Weeding out hunger is tricky

India is one of the fastest growing economies in the world today. Despite this, one in every five Indians is poor.

More worrying is the malnutrition among children. Stunting, wasting and underweight together determine their malnutrition. Undernourishment has long-term consequences on sensory, cognitive, social and emotional development.

Poverty is a multidimensional concept, which involves reduction in choices to pursue freedom. So is hunger.

Two recent reports try to clear the miasma on measurement. These are the Global Hunger Index (GHI) of the International Food Policy Research Institute and the Pathways to Reducing Poverty and Sharing Prosperity in India (PRPSPI) of the World Bank.

The latest edition of GHI shows India has slithered further down the rankings. It is now pegged at 97 out of 118 countries. Last year, the rank was 80 past 104 countries.

The GHI tries to capture the hunger level across countries. The index is constructed using four component indicators: percentage of undernourished in the population, percentage of wasting in children under five years old, percentage of stunting in children under five years, and under-five mortality rates. The index has been calculated since 2006 and the oldest calculations on the index go back to 1992.

Needless to say, successive governments have failed to arrest the nutritional downslide. Governments have changed but a ground-breaking change in the nutritional status is yet to come by. It is understandable if one is without shelter or a drape for the body; but a hungry stomach is simply baffling. Even today, some 19.4 crore of India’s population is going through food shortage.

Last year, the UN came out with a report which said that India is at the top when it comes to hunger. Small countries like Nepal and Sri Lanka are better poised. Some 20% of the country’s food stock is destroyed for lack of storage space.

The previous UPA government brought the National Food Security Act (NFSA) in 2013. According to this Act, 50% urban and 75% rural populations are entitled for coarse grains like rice, wheat etc.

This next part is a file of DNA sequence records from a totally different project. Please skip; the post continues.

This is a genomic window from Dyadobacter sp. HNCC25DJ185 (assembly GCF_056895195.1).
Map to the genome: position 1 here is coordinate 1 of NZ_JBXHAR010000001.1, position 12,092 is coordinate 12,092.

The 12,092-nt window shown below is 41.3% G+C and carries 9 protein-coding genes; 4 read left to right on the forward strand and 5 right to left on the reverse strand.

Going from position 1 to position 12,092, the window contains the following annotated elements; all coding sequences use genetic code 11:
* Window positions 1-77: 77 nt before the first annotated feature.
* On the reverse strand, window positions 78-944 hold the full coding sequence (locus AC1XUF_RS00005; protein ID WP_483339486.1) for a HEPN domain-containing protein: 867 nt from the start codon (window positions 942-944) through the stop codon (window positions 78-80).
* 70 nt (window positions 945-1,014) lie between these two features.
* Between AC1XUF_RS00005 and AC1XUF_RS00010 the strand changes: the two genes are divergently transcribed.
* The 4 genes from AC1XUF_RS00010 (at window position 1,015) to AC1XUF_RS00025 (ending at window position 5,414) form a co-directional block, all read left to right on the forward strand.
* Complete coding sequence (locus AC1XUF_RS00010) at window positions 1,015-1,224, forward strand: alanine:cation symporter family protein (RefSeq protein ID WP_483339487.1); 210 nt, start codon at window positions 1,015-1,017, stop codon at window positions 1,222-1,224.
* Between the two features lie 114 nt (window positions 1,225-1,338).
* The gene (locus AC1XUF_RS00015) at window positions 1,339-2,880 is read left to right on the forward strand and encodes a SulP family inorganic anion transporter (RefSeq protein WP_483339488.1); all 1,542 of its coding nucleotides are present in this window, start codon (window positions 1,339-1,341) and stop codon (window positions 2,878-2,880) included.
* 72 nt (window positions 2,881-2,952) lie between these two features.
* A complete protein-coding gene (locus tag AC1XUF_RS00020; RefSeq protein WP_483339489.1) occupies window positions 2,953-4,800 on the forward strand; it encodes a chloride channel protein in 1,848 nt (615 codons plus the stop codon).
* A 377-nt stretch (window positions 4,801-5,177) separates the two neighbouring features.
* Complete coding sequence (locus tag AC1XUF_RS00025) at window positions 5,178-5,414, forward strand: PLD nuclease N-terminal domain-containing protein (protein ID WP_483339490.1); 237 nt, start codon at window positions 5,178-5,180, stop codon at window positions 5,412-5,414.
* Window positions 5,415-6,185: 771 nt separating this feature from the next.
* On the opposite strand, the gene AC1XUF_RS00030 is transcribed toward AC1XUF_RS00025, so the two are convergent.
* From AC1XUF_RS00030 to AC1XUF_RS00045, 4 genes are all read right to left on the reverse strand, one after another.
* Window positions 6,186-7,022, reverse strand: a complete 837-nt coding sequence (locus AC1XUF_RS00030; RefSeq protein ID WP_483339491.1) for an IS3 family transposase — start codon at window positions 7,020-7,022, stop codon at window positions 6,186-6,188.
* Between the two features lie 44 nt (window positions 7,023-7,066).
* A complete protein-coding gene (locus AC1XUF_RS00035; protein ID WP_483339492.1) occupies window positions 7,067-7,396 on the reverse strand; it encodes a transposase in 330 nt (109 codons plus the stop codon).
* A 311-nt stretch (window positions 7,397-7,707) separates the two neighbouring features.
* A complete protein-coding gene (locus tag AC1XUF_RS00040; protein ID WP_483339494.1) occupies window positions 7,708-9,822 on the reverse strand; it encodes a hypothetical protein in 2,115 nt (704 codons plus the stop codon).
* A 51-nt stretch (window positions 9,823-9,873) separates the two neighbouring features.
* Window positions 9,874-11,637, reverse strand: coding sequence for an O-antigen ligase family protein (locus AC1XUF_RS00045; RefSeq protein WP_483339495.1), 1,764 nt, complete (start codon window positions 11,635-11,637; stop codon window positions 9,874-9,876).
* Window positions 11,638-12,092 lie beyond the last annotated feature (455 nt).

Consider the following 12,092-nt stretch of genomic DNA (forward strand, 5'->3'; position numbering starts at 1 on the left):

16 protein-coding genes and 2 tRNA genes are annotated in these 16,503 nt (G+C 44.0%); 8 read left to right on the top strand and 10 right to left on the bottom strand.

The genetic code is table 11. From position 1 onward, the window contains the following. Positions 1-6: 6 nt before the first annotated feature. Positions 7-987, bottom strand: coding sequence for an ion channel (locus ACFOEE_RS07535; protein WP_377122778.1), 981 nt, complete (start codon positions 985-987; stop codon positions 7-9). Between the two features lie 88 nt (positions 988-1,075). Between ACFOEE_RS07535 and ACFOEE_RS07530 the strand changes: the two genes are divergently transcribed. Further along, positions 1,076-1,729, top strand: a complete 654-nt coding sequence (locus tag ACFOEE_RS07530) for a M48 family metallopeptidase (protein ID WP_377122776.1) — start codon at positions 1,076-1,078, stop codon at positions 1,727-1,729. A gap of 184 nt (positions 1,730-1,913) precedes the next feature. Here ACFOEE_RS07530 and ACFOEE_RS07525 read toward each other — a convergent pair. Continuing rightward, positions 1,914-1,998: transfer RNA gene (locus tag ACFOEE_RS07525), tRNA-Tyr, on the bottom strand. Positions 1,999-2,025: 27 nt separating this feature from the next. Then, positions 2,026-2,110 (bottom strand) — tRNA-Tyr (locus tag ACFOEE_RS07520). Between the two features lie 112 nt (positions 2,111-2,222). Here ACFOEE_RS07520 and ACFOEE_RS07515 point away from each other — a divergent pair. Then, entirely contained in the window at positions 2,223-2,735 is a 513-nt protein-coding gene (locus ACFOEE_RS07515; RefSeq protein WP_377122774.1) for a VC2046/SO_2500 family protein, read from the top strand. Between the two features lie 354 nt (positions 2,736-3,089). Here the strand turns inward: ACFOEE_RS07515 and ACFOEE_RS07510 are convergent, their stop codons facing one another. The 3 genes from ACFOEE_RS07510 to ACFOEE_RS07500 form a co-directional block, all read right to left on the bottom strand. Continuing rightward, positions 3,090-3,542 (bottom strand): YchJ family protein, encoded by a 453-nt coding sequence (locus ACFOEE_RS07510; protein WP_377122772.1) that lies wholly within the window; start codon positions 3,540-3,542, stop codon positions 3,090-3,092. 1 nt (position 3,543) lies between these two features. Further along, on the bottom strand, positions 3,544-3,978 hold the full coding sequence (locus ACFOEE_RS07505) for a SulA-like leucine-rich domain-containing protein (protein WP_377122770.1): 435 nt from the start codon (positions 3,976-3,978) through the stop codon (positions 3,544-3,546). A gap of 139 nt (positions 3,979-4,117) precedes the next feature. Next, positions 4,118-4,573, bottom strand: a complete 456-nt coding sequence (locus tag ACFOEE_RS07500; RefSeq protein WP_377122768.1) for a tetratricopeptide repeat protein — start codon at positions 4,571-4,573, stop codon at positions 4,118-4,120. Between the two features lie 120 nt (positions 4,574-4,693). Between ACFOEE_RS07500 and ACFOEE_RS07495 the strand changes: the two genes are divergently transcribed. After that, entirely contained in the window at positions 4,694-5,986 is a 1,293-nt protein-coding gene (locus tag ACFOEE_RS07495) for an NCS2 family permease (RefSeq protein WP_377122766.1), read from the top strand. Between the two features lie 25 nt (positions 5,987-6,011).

Besides, pregnant women and children have been given a special quota. Additionally, the government is providing food grains at subsidised rate under the Antyodaya Anna Yojana. The moot question is, despite all this, why is India failing to end hunger and malnutrition?

Combine malnourishment with the lack of other basic am­enities like shelter and health delivery, you have a wholesome picture of deprivation.

According to an NSSO report, 80% of the populace still don’t have government health schemes or health insurance. Hospitals, particularly the government ones, are struggling with paucity of doctors nurses, pharmacists and other technical staff.

Over the years, how the poverty line and the modalities have become a butt of joke need no mention. In 2015, a committee under the chairmanship of Arvind Panagariya was set up to delineate the poverty line. The report is yet to come.

Yet, there is a silver lining. Like polio-free India, we can also achieve hunger-free India. And, a starvation-free India can only make the GDP grow. It can bring foreign investment and the dream of a manufacturing hub can become a reality.

Child deaths

Recently, the Bombay High Court had expressed its concern over hunger-related child deaths. Last year, some 17,000 children in Maharashtra died due to malnutrition. The court had directed the state government to expedite steps to stop malnutrition deaths and asked it to submit details of central grants received for tribal welfare.

A division bench of Justices V M Kanade and Swapna Joshi was hearing a bunch of PILs regarding malnutrition among children in Melghat region of Vidarbha and other tribal areas in Maharashtra. So also was the case in Madhya Pradesh. In Bhopal, on an average 60 children die due to malnutrition. Odisha’s Jajpur district was recently in the news for child deaths due to underfeeding.

It is not the case that India has not improved on nutritional parameters — the score has registered a secular improvement over the years. In a ranking, it matters a lot how others have performed. For instance, Myanmar has registered a far greater improvement than India, despite starting from a worse condition in 1992.

Undeniably, multilateral agencies as well as governments are playing an active role in understanding problems relating to poverty and hunger and finding solutions to them. But these challenges are all-encompassing and weeding them out will require clear evidence-based and data-driven solutions.

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